Once I’d flown closer to the ground (about 39,940 feet closer thanks to a vertical dive), I followed a few roads and freeways and flew through some palm trees for kicks. The scenery stands up well under close inspection as real satellite imagery has been incorporated into the game, alhough none of the foliage is solid. You can fly through it all if you are low enough. The game does allow you to fly around gawping at the pretty scenery if you want to.

I wasn’t able to test the landing characteristics of the aircraft at any point during the mission. Instead my plane crashed and burned onto the runway. Not the kind of landing someone would walk away from and certainly not one that would impress my flying instructor.

The F-22A itself was far more responsive and quicker that anything I’ve flown in real life. It can perform steep turns at anything up to 90 degrees without developing a potentially lethal spiral descent. The F-22A has excellent departure resistance making it extremely difficult to force the aircraft from controlled flight despite aggressive control inputs from me as the pilot. I was able to quickly scrub airspeed, side-slipping the aircraft through the air by applying opposite rudder to the direction of the ailerons. This meant I was flying the aircraft sideways through the atmosphere. I was restricted in how much side-slipping I could perform so the aircraft wasn’t totally sideways, but it still was a extremely effective way of quickly dumping airspeed. Once I’d got my airspeed approaching 100 knots aircraft entered a deep stall and plummeted towards the ground. Of course, applying full power and raising the nose resolved that little issue. For new pilots the flight assistance options includes automatic stall prevention allowing you to concentrate on the air combat rather than the nitty gritty of flying and avoiding stalling the aircraft in mid-air.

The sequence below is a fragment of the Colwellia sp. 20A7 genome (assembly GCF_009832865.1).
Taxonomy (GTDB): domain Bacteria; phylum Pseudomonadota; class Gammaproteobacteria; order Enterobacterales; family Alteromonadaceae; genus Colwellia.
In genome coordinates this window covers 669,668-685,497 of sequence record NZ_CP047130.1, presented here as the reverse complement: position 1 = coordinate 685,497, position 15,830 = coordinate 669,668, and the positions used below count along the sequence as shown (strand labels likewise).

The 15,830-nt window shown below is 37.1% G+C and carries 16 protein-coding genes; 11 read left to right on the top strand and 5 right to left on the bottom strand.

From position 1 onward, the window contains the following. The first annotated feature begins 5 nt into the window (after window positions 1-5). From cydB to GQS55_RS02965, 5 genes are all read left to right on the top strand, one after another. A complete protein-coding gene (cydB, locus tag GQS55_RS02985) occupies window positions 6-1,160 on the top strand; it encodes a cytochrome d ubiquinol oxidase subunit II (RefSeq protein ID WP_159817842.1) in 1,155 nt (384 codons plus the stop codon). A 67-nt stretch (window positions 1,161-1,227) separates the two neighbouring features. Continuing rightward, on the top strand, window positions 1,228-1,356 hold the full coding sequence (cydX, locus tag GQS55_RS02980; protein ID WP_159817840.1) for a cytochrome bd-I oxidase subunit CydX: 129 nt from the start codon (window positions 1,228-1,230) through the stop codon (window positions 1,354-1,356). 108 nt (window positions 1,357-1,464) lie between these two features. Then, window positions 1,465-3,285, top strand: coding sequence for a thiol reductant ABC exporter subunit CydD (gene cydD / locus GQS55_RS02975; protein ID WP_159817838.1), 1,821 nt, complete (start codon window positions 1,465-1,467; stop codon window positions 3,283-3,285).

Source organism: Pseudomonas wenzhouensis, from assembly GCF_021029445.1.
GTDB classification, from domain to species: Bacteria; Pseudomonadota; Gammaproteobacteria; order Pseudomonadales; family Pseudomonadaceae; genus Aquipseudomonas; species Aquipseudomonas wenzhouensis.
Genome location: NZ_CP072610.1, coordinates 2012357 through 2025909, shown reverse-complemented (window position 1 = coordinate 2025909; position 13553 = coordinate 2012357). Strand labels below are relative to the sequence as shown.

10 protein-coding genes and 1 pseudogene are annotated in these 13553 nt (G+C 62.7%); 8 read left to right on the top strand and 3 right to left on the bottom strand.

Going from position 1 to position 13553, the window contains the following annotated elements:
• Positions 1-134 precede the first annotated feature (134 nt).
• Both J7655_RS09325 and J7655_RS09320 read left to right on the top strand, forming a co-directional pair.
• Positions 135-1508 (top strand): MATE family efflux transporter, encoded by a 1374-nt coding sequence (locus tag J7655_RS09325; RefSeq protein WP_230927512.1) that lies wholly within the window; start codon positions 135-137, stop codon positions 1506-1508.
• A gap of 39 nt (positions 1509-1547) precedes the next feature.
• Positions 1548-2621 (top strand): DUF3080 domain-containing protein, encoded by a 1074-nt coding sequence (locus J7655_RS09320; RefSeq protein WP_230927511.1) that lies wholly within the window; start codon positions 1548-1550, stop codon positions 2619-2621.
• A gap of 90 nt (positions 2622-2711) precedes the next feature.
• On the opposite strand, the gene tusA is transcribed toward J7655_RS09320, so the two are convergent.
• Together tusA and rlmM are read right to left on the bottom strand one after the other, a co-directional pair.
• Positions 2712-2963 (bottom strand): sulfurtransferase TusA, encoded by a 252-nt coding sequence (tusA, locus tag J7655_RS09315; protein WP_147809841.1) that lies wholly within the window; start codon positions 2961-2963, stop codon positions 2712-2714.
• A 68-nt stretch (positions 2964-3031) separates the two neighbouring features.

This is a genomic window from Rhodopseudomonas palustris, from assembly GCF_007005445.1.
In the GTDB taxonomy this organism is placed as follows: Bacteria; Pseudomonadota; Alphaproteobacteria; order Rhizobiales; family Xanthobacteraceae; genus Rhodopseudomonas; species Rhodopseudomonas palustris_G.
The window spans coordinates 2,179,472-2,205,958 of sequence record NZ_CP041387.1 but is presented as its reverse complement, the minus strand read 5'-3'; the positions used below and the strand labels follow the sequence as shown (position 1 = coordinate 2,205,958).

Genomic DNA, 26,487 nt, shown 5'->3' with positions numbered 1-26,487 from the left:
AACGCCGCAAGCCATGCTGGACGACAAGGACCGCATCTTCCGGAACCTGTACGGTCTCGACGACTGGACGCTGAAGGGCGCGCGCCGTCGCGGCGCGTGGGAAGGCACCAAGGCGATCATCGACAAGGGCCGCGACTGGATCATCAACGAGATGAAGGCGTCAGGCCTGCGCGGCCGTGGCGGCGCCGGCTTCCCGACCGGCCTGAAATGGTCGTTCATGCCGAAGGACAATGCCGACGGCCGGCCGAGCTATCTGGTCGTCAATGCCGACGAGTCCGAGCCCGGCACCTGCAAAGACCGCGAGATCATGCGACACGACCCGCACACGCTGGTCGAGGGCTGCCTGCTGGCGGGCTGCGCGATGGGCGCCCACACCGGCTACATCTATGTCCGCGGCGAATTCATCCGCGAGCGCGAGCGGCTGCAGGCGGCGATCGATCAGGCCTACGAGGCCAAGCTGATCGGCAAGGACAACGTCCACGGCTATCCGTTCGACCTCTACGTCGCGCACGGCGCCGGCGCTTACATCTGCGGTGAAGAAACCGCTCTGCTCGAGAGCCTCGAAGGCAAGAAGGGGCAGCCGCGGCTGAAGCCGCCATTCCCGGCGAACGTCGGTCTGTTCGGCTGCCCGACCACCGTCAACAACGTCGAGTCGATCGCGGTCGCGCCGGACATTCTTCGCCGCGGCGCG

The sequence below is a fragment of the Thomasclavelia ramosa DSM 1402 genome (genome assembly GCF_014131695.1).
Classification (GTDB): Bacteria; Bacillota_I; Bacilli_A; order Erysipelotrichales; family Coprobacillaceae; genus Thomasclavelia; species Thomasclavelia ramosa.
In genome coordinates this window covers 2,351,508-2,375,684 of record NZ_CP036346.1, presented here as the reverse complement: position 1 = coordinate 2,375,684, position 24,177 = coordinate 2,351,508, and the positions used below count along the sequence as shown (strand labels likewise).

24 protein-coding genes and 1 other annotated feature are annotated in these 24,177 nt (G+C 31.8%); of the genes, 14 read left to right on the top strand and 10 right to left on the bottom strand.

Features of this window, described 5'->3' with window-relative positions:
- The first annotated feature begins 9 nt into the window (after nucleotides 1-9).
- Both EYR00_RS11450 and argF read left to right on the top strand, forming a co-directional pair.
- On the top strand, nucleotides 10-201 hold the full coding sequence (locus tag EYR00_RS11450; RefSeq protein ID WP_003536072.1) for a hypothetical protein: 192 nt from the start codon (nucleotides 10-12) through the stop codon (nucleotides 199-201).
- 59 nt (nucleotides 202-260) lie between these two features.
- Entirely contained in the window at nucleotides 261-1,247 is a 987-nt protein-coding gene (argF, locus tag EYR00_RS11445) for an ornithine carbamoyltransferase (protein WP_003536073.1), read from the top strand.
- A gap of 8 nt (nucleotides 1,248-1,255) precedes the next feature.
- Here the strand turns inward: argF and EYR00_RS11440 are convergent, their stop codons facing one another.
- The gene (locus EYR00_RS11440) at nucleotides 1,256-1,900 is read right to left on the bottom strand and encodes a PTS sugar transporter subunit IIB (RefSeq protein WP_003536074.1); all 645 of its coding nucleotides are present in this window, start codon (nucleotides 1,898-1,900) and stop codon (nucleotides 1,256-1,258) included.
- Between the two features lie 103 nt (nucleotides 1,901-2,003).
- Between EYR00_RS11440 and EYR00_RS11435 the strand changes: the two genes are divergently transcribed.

Cruisin' along

Ace Combat: Assault Horizon also features MH-60 Blackhawk and AH-64D Apache Longbow helicopters to pilot as well as the F-35B Lightning II aircraft. The full game also includes Bomber missions which involve you taking out loads of ground-based targets using your finest targeting skills.


The F-22A is a remarkably nimble and stable aircraft in flight, which is hardly surprising when you see it in action during the intense close-range assault mode. I felt totally at ease flying between skyscrapers to chase down enemy aircraft. The nicely detailed environments along with the inclusion of aspects of real flying such as the mechanics of the aircraft help generate a feeling that you are flying it for real. Ace Combat: Assault horizon provides an adrenaline filled flying experience, perfect for all wannabe jet fighter pilots.

Ace Combat: Assault Horizon is due for release on the 14th October 2011 for PlayStation 3 and Xbox 360.